There are some things in K-pop that are just facts. Red Velvet have one of the best discographies in K-pop – fact. Diving into a Red Velvet release is like biting into a trick candy: you never know what you’re going to get, but you’re always going to be pleasantly surprised.
Over the years, the girl group have cemented its status as one of K-pop’s best and most exciting acts on the back of tracks that are as fluvial as they are experimental, built over precarious arrangements that flaunt their vocal prowess. The bone-chilling but mesmerising pre-chorus of ‘Psycho’, the timed claps on ‘Dumb Dumb’ that burst into a firework of harmonies, the dangerous R&B glamour of ‘Bad Boy’, followed by Halloween-in-a-bottle ‘Really Bad Boy’ – when it comes to diversification, Red Velvet set the gold standard and go beyond.
Which makes this all the more painful: what’s happened to Red Velvet? Since ‘Queendom’ – which should have celebrated and supplemented their rightful status – their momentum has faltered. Despite the ambitious title, ‘Queendom’ fell short of the glory it promised, delivering instead a scattered album that felt like a regurgitation of their old work. Unfortunately, their new mini-album ‘The ReVe Festival 2022 – Feel My Rhythm’ seems to suffer from the same issues, even though it’s a better output than ‘Queendom’.
Title track ‘Feel My Rhythm’ starts off strong, with a harmony layered onto a haunting, quaint orchestration. The segue into the first verse is also exciting, but it reminds you almost immediately of ‘Psycho’, which followed a similar pattern. With frenetic trap beats bolstering the entire track, the number delivers a dizzying dreamscape – perhaps the musical equivalent of a festival, judging by the carousel-esque melodies layering the song. As you go into the second verse though, you wonder whether there is perhaps too much going on? Nevertheless, the bridge saves the song, putting a neat bow on this offering.
Being a Red Velvet B-side must be such pressure for a track, given the group’s reputation for delivering some of their best songs not on the titles, but inside the treasure trove of their albums. Immediately after, the marching on ‘Rainbow Halo’ reminds us of another track – ‘Kingdom Come’. ‘Rainbow Halo’ delivers a well-paced pop number, containing the dissipated energy of ‘Feel My Rhythm’ within its beats and melodic loops.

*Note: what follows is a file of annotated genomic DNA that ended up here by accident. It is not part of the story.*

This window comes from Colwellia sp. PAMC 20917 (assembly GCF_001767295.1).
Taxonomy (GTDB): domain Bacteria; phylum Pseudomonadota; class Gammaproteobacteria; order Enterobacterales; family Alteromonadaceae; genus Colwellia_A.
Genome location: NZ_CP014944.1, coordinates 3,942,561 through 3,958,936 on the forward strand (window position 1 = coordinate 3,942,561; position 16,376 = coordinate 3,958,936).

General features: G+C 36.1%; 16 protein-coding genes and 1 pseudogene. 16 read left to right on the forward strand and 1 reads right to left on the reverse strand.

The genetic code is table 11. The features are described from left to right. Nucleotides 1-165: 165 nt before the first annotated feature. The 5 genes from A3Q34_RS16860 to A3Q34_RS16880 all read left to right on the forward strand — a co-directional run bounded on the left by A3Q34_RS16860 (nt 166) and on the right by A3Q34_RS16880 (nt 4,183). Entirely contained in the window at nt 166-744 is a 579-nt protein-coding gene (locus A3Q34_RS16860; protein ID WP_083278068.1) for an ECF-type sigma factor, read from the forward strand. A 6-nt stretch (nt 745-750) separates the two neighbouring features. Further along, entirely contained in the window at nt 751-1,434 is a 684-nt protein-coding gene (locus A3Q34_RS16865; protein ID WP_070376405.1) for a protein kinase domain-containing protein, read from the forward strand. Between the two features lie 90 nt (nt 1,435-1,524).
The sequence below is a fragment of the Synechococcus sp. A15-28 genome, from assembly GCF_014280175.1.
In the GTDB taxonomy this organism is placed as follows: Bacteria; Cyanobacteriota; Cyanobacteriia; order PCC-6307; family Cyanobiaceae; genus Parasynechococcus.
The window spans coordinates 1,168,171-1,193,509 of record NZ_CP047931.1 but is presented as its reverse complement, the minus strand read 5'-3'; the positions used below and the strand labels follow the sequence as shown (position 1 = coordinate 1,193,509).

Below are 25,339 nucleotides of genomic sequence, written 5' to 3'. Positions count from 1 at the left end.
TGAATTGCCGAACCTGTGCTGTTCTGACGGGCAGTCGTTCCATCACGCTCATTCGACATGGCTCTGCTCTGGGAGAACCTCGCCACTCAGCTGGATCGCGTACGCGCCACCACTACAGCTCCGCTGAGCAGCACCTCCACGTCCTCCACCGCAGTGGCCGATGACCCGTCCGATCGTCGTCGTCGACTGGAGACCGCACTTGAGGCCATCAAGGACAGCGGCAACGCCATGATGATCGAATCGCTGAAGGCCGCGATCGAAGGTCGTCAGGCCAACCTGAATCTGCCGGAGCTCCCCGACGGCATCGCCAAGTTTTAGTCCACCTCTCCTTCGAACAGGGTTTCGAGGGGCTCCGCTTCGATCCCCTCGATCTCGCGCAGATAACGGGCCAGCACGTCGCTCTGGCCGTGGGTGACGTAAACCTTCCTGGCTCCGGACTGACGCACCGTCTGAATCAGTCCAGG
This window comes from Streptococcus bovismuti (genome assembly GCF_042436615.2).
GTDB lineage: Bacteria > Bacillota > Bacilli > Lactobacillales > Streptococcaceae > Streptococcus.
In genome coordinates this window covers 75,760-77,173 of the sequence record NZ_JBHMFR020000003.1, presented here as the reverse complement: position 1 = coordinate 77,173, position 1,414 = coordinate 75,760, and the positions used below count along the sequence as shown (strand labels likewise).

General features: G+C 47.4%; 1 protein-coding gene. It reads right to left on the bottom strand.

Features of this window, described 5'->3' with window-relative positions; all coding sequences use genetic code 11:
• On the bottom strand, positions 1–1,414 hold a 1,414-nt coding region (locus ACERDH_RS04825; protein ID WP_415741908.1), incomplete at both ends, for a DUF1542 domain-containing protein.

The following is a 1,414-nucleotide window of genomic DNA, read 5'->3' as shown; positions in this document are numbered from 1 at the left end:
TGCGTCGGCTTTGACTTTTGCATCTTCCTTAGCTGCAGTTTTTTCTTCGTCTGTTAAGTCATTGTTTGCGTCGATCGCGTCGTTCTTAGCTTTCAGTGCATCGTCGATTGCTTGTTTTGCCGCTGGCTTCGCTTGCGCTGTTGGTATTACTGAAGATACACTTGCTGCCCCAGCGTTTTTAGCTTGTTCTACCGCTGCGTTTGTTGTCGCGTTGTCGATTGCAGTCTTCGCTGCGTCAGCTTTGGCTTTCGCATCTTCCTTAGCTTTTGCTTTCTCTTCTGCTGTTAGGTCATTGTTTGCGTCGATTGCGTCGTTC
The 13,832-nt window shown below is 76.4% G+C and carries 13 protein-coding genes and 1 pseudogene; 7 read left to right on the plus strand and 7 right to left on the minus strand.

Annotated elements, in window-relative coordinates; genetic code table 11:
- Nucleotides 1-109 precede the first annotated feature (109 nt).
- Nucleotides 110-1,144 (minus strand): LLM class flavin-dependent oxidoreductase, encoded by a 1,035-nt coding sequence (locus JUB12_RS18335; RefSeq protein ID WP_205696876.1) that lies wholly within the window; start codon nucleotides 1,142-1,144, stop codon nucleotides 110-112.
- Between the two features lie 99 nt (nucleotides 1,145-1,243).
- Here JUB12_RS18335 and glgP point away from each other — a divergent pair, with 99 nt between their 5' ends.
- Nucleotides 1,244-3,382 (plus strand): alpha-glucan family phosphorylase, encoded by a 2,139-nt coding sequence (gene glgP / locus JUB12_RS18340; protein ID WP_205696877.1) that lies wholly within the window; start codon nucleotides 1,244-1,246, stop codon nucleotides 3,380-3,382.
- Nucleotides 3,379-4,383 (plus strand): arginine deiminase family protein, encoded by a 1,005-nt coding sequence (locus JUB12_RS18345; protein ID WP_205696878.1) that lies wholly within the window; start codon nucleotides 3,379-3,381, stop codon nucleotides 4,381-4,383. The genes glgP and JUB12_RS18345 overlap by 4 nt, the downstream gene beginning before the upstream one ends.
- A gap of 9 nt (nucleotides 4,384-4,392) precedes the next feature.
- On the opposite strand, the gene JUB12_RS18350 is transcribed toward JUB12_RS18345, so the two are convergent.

Standing as a contender for the best B-side on the album is also ‘Beg For Me’. Off to an uncharacteristically bombastic start – Red Velvet have never been the act to deliver a direct hit, they prefer the silent killing, you see – the track surprises in its seamless marriage of pop and R&B, topped off with honeyed cries on the chorus that are simply delightful.
Maybe it’s because we almost had too much of retro in the 2020s, but ‘Bamboleo’ – despite being a light summer offering that would be perfect for the season – fails to be a standout. One could say that it stays true to the ethos of the city pop genre it seems inspired by, but if there is anything Red Velvet have spoiled us for, it’s their new-age spins on classic genres. Right after, ‘Good, Bad, Ugly’ falls prey to the same trappings. While the overall R&B arrangement delivers a neat offering, it is a sorely unimaginative track.
It’s a welcome comfort, then, to have the album close out on its best track. If being a Red Velvet B-side is pressure, ‘In My Dreams’ delivered and then some. The song is decidedly more restrained than other tracks on the album – bolstered only by powerful bass and erratic beats backing the group’s low-pitched vocals. At times, the arrangement fades to almost nothing, leaving us with nothing but the group’s vocals in a silent room, spinning a dangerously alluring image. This roller-coaster pacing is what makes the track such an exhilarating listen – a perfect closing to a Red Velvet album, flitting between sanity and insanity.
Despite the saving graces on it, however, ‘The ReVe Festival 2022 – Feel My Rhythm’ feels considerably substandard, if only because of its repetitive flavors and unimaginative spins on genres. Compared to their earlier outputs, this one is less an inviting carnival and more a festival that you’ve been to one too many times – save for the occasional new attraction, it’s nothing you’ve never seen before.
- Release date: March 21
- Record label: SM Entertainment